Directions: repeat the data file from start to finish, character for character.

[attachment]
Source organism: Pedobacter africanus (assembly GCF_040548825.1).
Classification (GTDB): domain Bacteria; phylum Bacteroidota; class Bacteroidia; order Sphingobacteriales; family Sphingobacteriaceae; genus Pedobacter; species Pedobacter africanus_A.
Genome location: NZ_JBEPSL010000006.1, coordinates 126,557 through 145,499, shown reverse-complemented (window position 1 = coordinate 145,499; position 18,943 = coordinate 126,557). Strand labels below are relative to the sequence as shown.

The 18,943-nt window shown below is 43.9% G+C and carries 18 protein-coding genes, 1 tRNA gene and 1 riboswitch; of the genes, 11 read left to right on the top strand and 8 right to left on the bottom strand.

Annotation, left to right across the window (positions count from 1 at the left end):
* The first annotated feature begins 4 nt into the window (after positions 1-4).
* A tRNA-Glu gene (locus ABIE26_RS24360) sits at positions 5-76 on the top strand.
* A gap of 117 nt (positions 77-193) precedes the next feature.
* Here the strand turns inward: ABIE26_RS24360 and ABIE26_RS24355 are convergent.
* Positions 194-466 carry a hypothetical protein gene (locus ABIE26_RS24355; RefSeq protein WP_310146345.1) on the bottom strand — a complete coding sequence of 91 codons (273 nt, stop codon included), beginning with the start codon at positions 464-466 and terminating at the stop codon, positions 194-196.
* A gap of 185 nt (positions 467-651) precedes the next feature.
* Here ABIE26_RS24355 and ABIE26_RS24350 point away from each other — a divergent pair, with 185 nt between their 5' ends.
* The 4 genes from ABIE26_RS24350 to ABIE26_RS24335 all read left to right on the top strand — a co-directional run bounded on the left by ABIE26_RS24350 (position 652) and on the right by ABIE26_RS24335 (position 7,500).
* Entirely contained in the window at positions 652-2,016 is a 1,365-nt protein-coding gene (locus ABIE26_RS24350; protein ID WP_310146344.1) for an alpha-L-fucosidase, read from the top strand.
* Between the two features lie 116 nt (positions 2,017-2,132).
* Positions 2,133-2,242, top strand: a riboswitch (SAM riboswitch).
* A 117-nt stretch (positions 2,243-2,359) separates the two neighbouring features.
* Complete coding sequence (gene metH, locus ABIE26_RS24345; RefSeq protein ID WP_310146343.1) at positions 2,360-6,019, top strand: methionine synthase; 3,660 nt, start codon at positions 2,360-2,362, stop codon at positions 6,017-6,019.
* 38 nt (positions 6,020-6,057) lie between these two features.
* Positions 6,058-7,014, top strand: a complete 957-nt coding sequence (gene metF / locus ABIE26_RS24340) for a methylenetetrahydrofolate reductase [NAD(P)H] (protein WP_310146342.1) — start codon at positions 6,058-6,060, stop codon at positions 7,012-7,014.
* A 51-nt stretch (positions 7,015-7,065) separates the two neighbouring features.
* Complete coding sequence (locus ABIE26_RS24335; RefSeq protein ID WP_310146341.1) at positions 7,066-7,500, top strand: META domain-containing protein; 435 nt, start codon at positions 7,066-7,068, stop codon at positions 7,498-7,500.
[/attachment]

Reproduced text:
Source organism: Pedobacter africanus (assembly GCF_040548825.1).
Classification (GTDB): domain Bacteria; phylum Bacteroidota; class Bacteroidia; order Sphingobacteriales; family Sphingobacteriaceae; genus Pedobacter; species Pedobacter africanus_A.
Genome location: NZ_JBEPSL010000006.1, coordinates 126,557 through 145,499, shown reverse-complemented (window position 1 = coordinate 145,499; position 18,943 = coordinate 126,557). Strand labels below are relative to the sequence as shown.

The 18,943-nt window shown below is 43.9% G+C and carries 18 protein-coding genes, 1 tRNA gene and 1 riboswitch; of the genes, 11 read left to right on the top strand and 8 right to left on the bottom strand.

Annotation, left to right across the window (positions count from 1 at the left end):
* The first annotated feature begins 4 nt into the window (after positions 1-4).
* A tRNA-Glu gene (locus ABIE26_RS24360) sits at positions 5-76 on the top strand.
* A gap of 117 nt (positions 77-193) precedes the next feature.
* Here the strand turns inward: ABIE26_RS24360 and ABIE26_RS24355 are convergent.
* Positions 194-466 carry a hypothetical protein gene (locus ABIE26_RS24355; RefSeq protein WP_310146345.1) on the bottom strand — a complete coding sequence of 91 codons (273 nt, stop codon included), beginning with the start codon at positions 464-466 and terminating at the stop codon, positions 194-196.
* A gap of 185 nt (positions 467-651) precedes the next feature.
* Here ABIE26_RS24355 and ABIE26_RS24350 point away from each other — a divergent pair, with 185 nt between their 5' ends.
* The 4 genes from ABIE26_RS24350 to ABIE26_RS24335 all read left to right on the top strand — a co-directional run bounded on the left by ABIE26_RS24350 (position 652) and on the right by ABIE26_RS24335 (position 7,500).
* Entirely contained in the window at positions 652-2,016 is a 1,365-nt protein-coding gene (locus ABIE26_RS24350; protein ID WP_310146344.1) for an alpha-L-fucosidase, read from the top strand.
* Between the two features lie 116 nt (positions 2,017-2,132).
* Positions 2,133-2,242, top strand: a riboswitch (SAM riboswitch).
* A 117-nt stretch (positions 2,243-2,359) separates the two neighbouring features.
* Complete coding sequence (gene metH, locus ABIE26_RS24345; RefSeq protein ID WP_310146343.1) at positions 2,360-6,019, top strand: methionine synthase; 3,660 nt, start codon at positions 2,360-2,362, stop codon at positions 6,017-6,019.
* 38 nt (positions 6,020-6,057) lie between these two features.
* Positions 6,058-7,014, top strand: a complete 957-nt coding sequence (gene metF / locus ABIE26_RS24340) for a methylenetetrahydrofolate reductase [NAD(P)H] (protein WP_310146342.1) — start codon at positions 6,058-6,060, stop codon at positions 7,012-7,014.
* A 51-nt stretch (positions 7,015-7,065) separates the two neighbouring features.
* Complete coding sequence (locus ABIE26_RS24335; RefSeq protein ID WP_310146341.1) at positions 7,066-7,500, top strand: META domain-containing protein; 435 nt, start codon at positions 7,066-7,068, stop codon at positions 7,498-7,500.